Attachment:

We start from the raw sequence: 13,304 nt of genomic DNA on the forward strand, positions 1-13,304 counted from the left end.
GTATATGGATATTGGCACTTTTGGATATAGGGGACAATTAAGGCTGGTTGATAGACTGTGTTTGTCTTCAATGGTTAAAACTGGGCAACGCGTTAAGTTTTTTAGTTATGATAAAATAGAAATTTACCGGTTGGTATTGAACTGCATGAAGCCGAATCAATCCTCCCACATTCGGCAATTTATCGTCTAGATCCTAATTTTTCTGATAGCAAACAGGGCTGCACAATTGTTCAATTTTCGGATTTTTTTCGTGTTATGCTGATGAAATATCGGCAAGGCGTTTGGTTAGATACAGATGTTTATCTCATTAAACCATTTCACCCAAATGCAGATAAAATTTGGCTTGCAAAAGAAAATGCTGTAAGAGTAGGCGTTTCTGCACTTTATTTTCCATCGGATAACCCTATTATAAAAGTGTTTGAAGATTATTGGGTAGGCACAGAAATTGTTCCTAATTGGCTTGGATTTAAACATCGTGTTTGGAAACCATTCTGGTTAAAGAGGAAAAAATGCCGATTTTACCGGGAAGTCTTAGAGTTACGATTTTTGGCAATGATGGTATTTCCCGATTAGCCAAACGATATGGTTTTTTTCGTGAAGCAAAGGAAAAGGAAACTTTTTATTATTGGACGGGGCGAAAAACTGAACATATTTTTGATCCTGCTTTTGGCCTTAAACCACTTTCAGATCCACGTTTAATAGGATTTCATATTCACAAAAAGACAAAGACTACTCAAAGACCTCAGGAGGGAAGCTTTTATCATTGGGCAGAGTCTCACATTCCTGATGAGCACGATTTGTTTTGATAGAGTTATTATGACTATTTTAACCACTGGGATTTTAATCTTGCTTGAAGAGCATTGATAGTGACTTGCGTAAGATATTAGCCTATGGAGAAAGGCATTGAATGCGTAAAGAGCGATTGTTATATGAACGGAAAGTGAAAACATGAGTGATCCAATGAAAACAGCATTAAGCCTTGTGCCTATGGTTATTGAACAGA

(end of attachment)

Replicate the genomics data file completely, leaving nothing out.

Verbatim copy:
We start from the raw sequence: 13,304 nt of genomic DNA on the forward strand, positions 1-13,304 counted from the left end.
GTATATGGATATTGGCACTTTTGGATATAGGGGACAATTAAGGCTGGTTGATAGACTGTGTTTGTCTTCAATGGTTAAAACTGGGCAACGCGTTAAGTTTTTTAGTTATGATAAAATAGAAATTTACCGGTTGGTATTGAACTGCATGAAGCCGAATCAATCCTCCCACATTCGGCAATTTATCGTCTAGATCCTAATTTTTCTGATAGCAAACAGGGCTGCACAATTGTTCAATTTTCGGATTTTTTTCGTGTTATGCTGATGAAATATCGGCAAGGCGTTTGGTTAGATACAGATGTTTATCTCATTAAACCATTTCACCCAAATGCAGATAAAATTTGGCTTGCAAAAGAAAATGCTGTAAGAGTAGGCGTTTCTGCACTTTATTTTCCATCGGATAACCCTATTATAAAAGTGTTTGAAGATTATTGGGTAGGCACAGAAATTGTTCCTAATTGGCTTGGATTTAAACATCGTGTTTGGAAACCATTCTGGTTAAAGAGGAAAAAATGCCGATTTTACCGGGAAGTCTTAGAGTTACGATTTTTGGCAATGATGGTATTTCCCGATTAGCCAAACGATATGGTTTTTTTCGTGAAGCAAAGGAAAAGGAAACTTTTTATTATTGGACGGGGCGAAAAACTGAACATATTTTTGATCCTGCTTTTGGCCTTAAACCACTTTCAGATCCACGTTTAATAGGATTTCATATTCACAAAAAGACAAAGACTACTCAAAGACCTCAGGAGGGAAGCTTTTATCATTGGGCAGAGTCTCACATTCCTGATGAGCACGATTTGTTTTGATAGAGTTATTATGACTATTTTAACCACTGGGATTTTAATCTTGCTTGAAGAGCATTGATAGTGACTTGCGTAAGATATTAGCCTATGGAGAAAGGCATTGAATGCGTAAAGAGCGATTGTTATATGAACGGAAAGTGAAAACATGAGTGATCCAATGAAAACAGCATTAAGCCTTGTGCCTATGGTTATTGAACAGA